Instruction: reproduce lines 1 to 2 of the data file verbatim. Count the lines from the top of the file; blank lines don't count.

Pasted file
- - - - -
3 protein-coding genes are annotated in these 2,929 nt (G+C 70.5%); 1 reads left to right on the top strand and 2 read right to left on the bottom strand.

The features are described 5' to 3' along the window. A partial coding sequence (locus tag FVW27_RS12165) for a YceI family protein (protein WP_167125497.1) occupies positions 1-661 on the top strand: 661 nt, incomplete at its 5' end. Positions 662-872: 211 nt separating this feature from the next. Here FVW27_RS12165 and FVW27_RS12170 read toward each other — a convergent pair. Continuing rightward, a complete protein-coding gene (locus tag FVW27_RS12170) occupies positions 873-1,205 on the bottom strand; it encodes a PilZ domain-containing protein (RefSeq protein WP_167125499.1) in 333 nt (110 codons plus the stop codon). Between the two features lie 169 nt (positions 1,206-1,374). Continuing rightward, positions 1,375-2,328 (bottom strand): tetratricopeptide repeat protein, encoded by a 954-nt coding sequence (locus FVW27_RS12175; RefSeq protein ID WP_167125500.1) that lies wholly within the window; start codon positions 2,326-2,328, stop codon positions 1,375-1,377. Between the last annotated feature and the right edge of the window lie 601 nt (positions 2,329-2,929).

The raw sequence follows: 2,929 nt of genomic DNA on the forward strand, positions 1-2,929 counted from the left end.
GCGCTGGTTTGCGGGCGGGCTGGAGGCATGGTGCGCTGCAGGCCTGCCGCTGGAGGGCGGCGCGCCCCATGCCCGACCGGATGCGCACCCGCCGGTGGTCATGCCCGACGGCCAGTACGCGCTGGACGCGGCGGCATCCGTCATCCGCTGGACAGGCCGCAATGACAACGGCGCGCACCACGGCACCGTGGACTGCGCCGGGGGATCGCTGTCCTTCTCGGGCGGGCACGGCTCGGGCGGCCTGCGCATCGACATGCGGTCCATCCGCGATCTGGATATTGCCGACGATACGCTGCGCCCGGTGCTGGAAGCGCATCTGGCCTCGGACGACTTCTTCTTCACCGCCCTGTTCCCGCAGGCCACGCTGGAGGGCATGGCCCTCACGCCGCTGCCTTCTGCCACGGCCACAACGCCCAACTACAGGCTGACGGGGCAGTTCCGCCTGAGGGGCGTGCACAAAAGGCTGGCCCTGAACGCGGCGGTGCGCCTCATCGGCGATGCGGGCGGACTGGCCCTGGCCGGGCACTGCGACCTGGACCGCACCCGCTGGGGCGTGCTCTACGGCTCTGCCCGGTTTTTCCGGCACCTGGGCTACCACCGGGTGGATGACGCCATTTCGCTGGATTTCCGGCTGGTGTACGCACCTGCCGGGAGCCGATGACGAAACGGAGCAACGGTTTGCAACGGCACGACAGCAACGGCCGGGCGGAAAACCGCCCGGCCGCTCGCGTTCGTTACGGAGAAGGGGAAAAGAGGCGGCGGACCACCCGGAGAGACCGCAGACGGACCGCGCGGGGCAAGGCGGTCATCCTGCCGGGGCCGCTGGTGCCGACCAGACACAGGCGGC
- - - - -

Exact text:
3 protein-coding genes are annotated in these 2,929 nt (G+C 70.5%); 1 reads left to right on the top strand and 2 read right to left on the bottom strand.

The features are described 5' to 3' along the window. A partial coding sequence (locus tag FVW27_RS12165) for a YceI family protein (protein WP_167125497.1) occupies positions 1-661 on the top strand: 661 nt, incomplete at its 5' end. Positions 662-872: 211 nt separating this feature from the next. Here FVW27_RS12165 and FVW27_RS12170 read toward each other — a convergent pair. Continuing rightward, a complete protein-coding gene (locus tag FVW27_RS12170) occupies positions 873-1,205 on the bottom strand; it encodes a PilZ domain-containing protein (RefSeq protein WP_167125499.1) in 333 nt (110 codons plus the stop codon). Between the two features lie 169 nt (positions 1,206-1,374). Continuing rightward, positions 1,375-2,328 (bottom strand): tetratricopeptide repeat protein, encoded by a 954-nt coding sequence (locus FVW27_RS12175; RefSeq protein ID WP_167125500.1) that lies wholly within the window; start codon positions 2,326-2,328, stop codon positions 1,375-1,377. Between the last annotated feature and the right edge of the window lie 601 nt (positions 2,329-2,929).